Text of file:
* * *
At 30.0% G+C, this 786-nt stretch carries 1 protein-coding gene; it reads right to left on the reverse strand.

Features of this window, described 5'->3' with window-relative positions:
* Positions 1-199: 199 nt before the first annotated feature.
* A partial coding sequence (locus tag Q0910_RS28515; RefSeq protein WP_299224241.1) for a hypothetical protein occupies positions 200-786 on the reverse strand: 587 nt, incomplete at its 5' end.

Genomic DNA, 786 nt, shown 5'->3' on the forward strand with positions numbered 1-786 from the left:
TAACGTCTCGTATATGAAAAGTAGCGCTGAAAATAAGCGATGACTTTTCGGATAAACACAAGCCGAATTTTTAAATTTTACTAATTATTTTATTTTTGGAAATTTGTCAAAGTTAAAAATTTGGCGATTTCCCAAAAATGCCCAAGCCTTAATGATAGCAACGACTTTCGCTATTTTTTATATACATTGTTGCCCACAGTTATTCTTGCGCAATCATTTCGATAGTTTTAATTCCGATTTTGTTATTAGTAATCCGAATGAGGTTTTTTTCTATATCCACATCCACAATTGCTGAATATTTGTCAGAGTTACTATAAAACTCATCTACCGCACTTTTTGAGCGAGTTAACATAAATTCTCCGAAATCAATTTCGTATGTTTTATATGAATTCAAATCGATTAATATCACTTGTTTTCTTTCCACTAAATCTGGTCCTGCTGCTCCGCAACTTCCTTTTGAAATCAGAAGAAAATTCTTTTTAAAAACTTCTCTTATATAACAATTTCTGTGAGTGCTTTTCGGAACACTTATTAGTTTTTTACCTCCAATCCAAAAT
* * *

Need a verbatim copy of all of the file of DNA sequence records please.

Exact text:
At 30.0% G+C, this 786-nt stretch carries 1 protein-coding gene; it reads right to left on the reverse strand.

Features of this window, described 5'->3' with window-relative positions:
* Positions 1-199: 199 nt before the first annotated feature.
* A partial coding sequence (locus tag Q0910_RS28515; RefSeq protein WP_299224241.1) for a hypothetical protein occupies positions 200-786 on the reverse strand: 587 nt, incomplete at its 5' end.

Genomic DNA, 786 nt, shown 5'->3' on the forward strand with positions numbered 1-786 from the left:
TAACGTCTCGTATATGAAAAGTAGCGCTGAAAATAAGCGATGACTTTTCGGATAAACACAAGCCGAATTTTTAAATTTTACTAATTATTTTATTTTTGGAAATTTGTCAAAGTTAAAAATTTGGCGATTTCCCAAAAATGCCCAAGCCTTAATGATAGCAACGACTTTCGCTATTTTTTATATACATTGTTGCCCACAGTTATTCTTGCGCAATCATTTCGATAGTTTTAATTCCGATTTTGTTATTAGTAATCCGAATGAGGTTTTTTTCTATATCCACATCCACAATTGCTGAATATTTGTCAGAGTTACTATAAAACTCATCTACCGCACTTTTTGAGCGAGTTAACATAAATTCTCCGAAATCAATTTCGTATGTTTTATATGAATTCAAATCGATTAATATCACTTGTTTTCTTTCCACTAAATCTGGTCCTGCTGCTCCGCAACTTCCTTTTGAAATCAGAAGAAAATTCTTTTTAAAAACTTCTCTTATATAACAATTTCTGTGAGTGCTTTTCGGAACACTTATTAGTTTTTTACCTCCAATCCAAAAT